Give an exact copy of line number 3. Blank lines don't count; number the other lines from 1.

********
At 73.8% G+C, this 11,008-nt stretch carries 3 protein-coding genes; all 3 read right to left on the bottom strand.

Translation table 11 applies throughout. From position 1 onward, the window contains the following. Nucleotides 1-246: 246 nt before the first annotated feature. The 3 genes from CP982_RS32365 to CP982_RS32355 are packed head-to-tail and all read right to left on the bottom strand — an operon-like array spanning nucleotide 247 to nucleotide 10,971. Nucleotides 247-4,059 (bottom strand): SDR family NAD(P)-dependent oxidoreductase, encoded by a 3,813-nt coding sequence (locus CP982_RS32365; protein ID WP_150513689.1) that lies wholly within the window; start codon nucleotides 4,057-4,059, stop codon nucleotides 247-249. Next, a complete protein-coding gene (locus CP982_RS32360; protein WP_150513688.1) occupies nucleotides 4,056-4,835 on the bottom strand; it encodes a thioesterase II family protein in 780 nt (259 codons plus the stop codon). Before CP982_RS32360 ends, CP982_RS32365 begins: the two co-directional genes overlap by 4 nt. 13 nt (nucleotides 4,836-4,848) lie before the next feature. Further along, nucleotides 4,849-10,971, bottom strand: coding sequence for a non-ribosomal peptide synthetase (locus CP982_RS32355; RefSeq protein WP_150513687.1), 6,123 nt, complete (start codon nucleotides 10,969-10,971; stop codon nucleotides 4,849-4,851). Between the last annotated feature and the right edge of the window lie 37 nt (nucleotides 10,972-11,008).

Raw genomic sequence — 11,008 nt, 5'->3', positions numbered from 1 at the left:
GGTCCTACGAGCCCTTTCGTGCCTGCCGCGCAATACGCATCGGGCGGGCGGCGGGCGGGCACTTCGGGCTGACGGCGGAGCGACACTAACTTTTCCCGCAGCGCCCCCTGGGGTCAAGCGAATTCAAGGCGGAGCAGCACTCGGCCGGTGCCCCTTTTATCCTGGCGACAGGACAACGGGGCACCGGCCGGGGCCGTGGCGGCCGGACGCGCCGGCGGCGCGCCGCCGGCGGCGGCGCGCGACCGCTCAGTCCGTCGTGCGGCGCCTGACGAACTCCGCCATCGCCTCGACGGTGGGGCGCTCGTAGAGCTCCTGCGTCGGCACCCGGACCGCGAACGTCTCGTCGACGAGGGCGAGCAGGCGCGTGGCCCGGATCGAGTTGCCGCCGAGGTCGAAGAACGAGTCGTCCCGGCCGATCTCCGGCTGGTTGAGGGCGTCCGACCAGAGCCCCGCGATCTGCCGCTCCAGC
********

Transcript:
Raw genomic sequence — 11,008 nt, 5'->3', positions numbered from 1 at the left: